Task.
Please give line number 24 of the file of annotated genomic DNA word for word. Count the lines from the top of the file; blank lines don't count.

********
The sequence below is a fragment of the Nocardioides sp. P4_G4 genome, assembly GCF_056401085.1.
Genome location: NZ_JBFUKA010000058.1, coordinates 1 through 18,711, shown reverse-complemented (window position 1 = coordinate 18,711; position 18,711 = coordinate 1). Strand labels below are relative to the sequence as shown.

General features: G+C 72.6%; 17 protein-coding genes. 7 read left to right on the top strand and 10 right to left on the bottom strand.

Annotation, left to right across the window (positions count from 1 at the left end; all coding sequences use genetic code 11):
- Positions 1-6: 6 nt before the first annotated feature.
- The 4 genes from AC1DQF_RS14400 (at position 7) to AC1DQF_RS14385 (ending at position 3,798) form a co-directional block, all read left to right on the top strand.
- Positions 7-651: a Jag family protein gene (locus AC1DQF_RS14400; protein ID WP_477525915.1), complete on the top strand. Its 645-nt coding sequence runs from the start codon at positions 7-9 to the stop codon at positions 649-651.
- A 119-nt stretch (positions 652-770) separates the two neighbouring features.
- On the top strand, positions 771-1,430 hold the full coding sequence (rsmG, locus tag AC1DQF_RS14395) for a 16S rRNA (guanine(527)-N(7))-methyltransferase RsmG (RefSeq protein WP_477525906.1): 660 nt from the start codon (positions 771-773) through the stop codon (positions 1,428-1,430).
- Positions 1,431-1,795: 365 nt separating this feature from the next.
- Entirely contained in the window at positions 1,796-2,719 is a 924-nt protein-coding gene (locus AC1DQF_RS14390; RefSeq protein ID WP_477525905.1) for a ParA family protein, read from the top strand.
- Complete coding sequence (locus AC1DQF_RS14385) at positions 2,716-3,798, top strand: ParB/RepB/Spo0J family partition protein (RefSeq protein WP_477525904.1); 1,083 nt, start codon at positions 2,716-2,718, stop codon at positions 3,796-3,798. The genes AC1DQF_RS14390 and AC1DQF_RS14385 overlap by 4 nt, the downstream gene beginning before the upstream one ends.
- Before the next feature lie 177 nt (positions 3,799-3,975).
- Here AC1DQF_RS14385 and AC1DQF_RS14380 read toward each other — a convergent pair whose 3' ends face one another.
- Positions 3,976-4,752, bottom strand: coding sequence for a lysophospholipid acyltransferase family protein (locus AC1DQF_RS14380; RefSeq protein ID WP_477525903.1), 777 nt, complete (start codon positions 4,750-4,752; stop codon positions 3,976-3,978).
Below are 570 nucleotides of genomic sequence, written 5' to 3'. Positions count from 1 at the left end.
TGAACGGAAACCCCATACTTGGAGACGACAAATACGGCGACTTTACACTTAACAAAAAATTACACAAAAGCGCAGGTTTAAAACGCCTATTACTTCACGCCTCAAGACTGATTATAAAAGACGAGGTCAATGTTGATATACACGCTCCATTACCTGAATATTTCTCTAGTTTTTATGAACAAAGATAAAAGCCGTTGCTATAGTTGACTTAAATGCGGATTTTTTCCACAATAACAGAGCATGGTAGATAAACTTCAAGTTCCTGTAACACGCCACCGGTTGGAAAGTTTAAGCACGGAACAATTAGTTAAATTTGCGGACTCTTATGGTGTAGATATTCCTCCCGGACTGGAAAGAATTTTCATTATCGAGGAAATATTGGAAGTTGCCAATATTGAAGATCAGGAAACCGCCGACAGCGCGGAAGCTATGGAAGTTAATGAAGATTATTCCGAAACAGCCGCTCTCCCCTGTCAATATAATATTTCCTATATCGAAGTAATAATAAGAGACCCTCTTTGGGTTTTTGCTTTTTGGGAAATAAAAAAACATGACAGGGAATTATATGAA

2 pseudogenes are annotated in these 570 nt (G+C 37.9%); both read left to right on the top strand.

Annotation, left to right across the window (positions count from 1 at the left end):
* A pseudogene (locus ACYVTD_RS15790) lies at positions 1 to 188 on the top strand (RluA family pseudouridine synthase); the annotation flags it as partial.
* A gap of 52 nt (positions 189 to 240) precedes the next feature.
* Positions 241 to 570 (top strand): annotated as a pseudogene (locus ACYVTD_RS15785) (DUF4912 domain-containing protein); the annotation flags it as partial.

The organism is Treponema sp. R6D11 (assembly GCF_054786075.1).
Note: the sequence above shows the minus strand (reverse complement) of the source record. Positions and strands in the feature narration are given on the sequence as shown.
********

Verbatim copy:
Note: the sequence above shows the minus strand (reverse complement) of the source record. Positions and strands in the feature narration are given on the sequence as shown.